There are certainly other NPOs that get NIH funding. But, most of them are large and complicated organizations (e.g., Yale University). Haskins, on the other hand, is small enough that it is possible to use these data sources to understand something about its financial history without too much effort. That said, I’m really just scratching the surface of what is available in its 990s and NIH grant history.
Another reason for using Haskins records in this exercise is more personal. I was a senior scientist on the Haskins research staff from 2002 until 2019. So, I have some curiosity about what nuggets of historical interest can be found in these public data sources. Certainly, there are other accounts of the lab’s history which are more detailed and more human than what can be gleaned from these federal records. The initial work on this project was done in late summer of 2021. At that time the most recent IRS 990 available was for the 2019 tax year. Although, NIH data is both more up to date and goes back further in time. Together, the IRS and NIH data might provide an interesting complement to other views of Haskins’ history, but constructing an overview of Haskins history is not really my goal. I’m simply using my connection to the labs as one source of motivation for this project.
The real point of this exercise is simply to pick the lowest hanging fruit out of all that might be gathered from these two federal sources. I am not trying for a comprehensive account of what might be found there, and certainly there are other sources beyond these two that might be incorporated; see the linked report below for some thoughts on that. The draft report is best thought of as a rough and simple overview of the source data. It is not tailored to any particular goal. One can easily imagine projects based on either of these data sources that would involve in-depth examinations of how individual organizations change over time, or comparisons of groups of organizations, or both.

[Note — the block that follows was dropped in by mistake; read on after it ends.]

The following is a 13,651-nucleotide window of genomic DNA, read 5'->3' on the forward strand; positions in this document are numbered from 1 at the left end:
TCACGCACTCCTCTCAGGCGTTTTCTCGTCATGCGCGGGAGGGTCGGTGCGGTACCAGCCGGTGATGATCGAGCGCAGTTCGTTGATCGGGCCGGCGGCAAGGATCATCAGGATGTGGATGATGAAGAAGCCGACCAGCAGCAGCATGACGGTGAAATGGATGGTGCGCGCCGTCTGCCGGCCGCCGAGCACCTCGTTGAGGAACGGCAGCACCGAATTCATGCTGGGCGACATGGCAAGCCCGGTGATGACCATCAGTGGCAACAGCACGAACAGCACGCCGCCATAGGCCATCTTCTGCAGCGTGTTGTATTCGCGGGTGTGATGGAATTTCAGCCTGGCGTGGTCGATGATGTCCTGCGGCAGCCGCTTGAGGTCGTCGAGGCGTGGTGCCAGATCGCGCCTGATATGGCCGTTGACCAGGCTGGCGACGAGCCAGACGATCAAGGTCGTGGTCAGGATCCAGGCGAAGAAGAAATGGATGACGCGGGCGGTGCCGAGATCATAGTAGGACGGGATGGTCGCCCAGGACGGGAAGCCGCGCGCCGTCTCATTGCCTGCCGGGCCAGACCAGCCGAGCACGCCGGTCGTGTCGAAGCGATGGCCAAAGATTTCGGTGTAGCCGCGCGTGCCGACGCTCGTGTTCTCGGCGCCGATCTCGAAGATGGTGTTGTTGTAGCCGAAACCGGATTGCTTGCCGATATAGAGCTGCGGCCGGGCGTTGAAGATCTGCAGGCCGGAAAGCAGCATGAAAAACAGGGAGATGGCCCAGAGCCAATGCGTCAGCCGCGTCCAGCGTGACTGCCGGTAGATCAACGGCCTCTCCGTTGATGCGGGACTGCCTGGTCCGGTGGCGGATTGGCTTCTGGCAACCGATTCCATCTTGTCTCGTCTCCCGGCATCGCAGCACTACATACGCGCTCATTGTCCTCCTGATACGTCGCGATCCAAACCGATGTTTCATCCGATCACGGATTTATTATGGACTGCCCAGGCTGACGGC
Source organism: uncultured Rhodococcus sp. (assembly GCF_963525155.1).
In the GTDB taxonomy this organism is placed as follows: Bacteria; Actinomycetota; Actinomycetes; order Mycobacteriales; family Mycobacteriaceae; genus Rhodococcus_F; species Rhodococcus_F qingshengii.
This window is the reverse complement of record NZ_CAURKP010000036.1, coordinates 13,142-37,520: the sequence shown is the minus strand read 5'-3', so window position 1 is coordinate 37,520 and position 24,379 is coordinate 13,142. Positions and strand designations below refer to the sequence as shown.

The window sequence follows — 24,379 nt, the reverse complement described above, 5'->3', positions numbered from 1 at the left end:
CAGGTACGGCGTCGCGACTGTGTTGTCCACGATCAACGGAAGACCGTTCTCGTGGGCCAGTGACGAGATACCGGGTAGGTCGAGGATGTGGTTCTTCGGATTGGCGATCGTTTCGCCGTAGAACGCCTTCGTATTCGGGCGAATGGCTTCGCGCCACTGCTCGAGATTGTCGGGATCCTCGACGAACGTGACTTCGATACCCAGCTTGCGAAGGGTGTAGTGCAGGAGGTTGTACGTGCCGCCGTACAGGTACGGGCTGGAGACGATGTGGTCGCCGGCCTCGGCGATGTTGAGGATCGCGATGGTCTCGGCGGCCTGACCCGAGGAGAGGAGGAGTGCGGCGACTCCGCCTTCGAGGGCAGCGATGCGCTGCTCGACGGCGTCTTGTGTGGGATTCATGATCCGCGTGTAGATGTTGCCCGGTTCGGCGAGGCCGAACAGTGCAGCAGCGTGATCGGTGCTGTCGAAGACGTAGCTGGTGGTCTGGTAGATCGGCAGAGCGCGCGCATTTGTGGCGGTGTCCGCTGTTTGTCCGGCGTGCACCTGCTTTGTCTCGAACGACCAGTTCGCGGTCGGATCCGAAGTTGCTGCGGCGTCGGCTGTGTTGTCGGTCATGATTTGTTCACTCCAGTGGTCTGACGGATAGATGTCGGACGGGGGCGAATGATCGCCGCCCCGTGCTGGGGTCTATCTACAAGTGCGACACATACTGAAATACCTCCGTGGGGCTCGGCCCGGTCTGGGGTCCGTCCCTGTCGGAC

This document is a work-in-progress and is likely to remain so. I returned to it briefly in spring of 2022 to do some minor cleanup and prepare a web release to go with the original PDF report. I hope to get back to it again later in 2022, once the IRS releases form 990s for 2020 (public release tends to lag submission to the IRS by about 18 months). The most current version of the report will ‘always’ be available as a web page at https://davebraze.github.io/i990-and-nih-exporter/ and as a PDF file at https://davebraze.github.io/i990-and-nih-exporter/irs990-NIHgrant-case.pdf. If you really want to get into the weeds, you can grab the R code used to create the report from GitHub at https://github.com/davebraze/i990-and-nih-exporter.
If this data doodle piques your curiosity, if you have questions about the process, feel free to reach out to me. I am always happy to talk shop.